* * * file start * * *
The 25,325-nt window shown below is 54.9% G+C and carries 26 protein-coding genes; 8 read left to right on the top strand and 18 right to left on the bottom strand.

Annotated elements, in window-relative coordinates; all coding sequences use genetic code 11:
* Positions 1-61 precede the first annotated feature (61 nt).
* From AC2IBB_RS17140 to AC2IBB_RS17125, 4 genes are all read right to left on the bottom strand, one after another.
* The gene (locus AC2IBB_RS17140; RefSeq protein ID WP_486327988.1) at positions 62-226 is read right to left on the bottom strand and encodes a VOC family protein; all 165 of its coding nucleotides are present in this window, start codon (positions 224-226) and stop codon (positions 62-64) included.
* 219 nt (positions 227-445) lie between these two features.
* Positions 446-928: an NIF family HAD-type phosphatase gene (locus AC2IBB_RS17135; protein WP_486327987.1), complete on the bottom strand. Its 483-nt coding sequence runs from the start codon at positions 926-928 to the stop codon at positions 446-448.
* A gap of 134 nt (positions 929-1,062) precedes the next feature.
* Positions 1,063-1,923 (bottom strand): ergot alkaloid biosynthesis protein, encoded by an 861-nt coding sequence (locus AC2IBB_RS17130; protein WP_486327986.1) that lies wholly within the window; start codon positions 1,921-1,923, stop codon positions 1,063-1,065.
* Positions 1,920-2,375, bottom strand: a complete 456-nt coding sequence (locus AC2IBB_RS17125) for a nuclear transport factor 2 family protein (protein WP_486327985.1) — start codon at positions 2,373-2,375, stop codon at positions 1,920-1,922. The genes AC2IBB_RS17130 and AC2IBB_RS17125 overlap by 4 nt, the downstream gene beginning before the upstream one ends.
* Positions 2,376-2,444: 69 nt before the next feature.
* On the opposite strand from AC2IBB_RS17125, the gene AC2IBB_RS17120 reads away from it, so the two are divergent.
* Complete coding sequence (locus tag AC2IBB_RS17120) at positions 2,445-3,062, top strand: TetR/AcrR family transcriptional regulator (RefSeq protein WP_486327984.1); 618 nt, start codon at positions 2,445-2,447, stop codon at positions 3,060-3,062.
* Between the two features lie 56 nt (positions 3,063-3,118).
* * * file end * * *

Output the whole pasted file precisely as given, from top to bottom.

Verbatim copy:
The 25,325-nt window shown below is 54.9% G+C and carries 26 protein-coding genes; 8 read left to right on the top strand and 18 right to left on the bottom strand.

Annotated elements, in window-relative coordinates; all coding sequences use genetic code 11:
* Positions 1-61 precede the first annotated feature (61 nt).
* From AC2IBB_RS17140 to AC2IBB_RS17125, 4 genes are all read right to left on the bottom strand, one after another.
* The gene (locus AC2IBB_RS17140; RefSeq protein ID WP_486327988.1) at positions 62-226 is read right to left on the bottom strand and encodes a VOC family protein; all 165 of its coding nucleotides are present in this window, start codon (positions 224-226) and stop codon (positions 62-64) included.
* 219 nt (positions 227-445) lie between these two features.
* Positions 446-928: an NIF family HAD-type phosphatase gene (locus AC2IBB_RS17135; protein WP_486327987.1), complete on the bottom strand. Its 483-nt coding sequence runs from the start codon at positions 926-928 to the stop codon at positions 446-448.
* A gap of 134 nt (positions 929-1,062) precedes the next feature.
* Positions 1,063-1,923 (bottom strand): ergot alkaloid biosynthesis protein, encoded by an 861-nt coding sequence (locus AC2IBB_RS17130; protein WP_486327986.1) that lies wholly within the window; start codon positions 1,921-1,923, stop codon positions 1,063-1,065.
* Positions 1,920-2,375, bottom strand: a complete 456-nt coding sequence (locus AC2IBB_RS17125) for a nuclear transport factor 2 family protein (protein WP_486327985.1) — start codon at positions 2,373-2,375, stop codon at positions 1,920-1,922. The genes AC2IBB_RS17130 and AC2IBB_RS17125 overlap by 4 nt, the downstream gene beginning before the upstream one ends.
* Positions 2,376-2,444: 69 nt before the next feature.
* On the opposite strand from AC2IBB_RS17125, the gene AC2IBB_RS17120 reads away from it, so the two are divergent.
* Complete coding sequence (locus tag AC2IBB_RS17120) at positions 2,445-3,062, top strand: TetR/AcrR family transcriptional regulator (RefSeq protein WP_486327984.1); 618 nt, start codon at positions 2,445-2,447, stop codon at positions 3,060-3,062.
* Between the two features lie 56 nt (positions 3,063-3,118).